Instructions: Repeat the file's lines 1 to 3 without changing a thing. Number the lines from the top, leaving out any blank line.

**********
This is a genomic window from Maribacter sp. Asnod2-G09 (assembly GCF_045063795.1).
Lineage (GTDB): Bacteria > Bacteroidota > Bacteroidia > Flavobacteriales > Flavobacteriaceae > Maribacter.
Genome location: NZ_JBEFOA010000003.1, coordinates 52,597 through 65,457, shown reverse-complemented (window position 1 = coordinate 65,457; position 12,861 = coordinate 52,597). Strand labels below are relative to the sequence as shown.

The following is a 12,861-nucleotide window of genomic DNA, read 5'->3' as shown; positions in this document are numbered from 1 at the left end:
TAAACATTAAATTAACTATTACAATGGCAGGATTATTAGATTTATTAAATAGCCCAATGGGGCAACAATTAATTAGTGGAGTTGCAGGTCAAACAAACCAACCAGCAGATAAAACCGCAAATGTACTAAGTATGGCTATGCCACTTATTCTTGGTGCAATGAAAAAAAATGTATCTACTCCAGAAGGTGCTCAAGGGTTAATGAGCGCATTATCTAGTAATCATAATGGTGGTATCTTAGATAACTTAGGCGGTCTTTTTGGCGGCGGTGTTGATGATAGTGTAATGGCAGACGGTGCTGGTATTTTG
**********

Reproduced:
This is a genomic window from Maribacter sp. Asnod2-G09 (assembly GCF_045063795.1).
Lineage (GTDB): Bacteria > Bacteroidota > Bacteroidia > Flavobacteriales > Flavobacteriaceae > Maribacter.
Genome location: NZ_JBEFOA010000003.1, coordinates 52,597 through 65,457, shown reverse-complemented (window position 1 = coordinate 65,457; position 12,861 = coordinate 52,597). Strand labels below are relative to the sequence as shown.